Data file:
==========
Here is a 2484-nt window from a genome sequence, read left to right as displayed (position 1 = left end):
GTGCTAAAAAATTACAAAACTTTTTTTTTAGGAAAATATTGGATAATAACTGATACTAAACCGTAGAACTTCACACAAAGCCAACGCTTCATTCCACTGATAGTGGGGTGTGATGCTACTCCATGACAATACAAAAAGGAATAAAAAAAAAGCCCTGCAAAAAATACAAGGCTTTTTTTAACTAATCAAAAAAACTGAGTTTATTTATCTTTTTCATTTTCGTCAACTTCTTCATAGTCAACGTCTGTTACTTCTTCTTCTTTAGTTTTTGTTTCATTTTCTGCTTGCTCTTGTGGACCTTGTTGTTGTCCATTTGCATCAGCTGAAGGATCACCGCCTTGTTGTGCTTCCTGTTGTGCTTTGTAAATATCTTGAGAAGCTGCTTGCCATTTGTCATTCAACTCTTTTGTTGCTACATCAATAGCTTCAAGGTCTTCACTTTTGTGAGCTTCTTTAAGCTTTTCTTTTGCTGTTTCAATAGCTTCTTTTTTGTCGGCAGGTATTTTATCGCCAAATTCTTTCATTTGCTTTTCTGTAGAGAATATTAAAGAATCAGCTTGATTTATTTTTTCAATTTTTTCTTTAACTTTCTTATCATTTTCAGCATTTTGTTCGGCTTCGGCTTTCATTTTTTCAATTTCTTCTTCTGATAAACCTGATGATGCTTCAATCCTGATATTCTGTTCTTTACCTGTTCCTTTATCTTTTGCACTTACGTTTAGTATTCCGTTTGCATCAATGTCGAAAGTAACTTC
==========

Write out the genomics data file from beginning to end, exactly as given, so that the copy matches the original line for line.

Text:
Here is a 2484-nt window from a genome sequence, read left to right as displayed (position 1 = left end):
GTGCTAAAAAATTACAAAACTTTTTTTTTAGGAAAATATTGGATAATAACTGATACTAAACCGTAGAACTTCACACAAAGCCAACGCTTCATTCCACTGATAGTGGGGTGTGATGCTACTCCATGACAATACAAAAAGGAATAAAAAAAAAGCCCTGCAAAAAATACAAGGCTTTTTTTAACTAATCAAAAAAACTGAGTTTATTTATCTTTTTCATTTTCGTCAACTTCTTCATAGTCAACGTCTGTTACTTCTTCTTCTTTAGTTTTTGTTTCATTTTCTGCTTGCTCTTGTGGACCTTGTTGTTGTCCATTTGCATCAGCTGAAGGATCACCGCCTTGTTGTGCTTCCTGTTGTGCTTTGTAAATATCTTGAGAAGCTGCTTGCCATTTGTCATTCAACTCTTTTGTTGCTACATCAATAGCTTCAAGGTCTTCACTTTTGTGAGCTTCTTTAAGCTTTTCTTTTGCTGTTTCAATAGCTTCTTTTTTGTCGGCAGGTATTTTATCGCCAAATTCTTTCATTTGCTTTTCTGTAGAGAATATTAAAGAATCAGCTTGATTTATTTTTTCAATTTTTTCTTTAACTTTCTTATCATTTTCAGCATTTTGTTCGGCTTCGGCTTTCATTTTTTCAATTTCTTCTTCTGATAAACCTGATGATGCTTCAATCCTGATATTCTGTTCTTTACCTGTTCCTTTATCTTTTGCACTTACGTTTAGTATTCCGTTTGCATCAATGTCGAAAGTAACTTC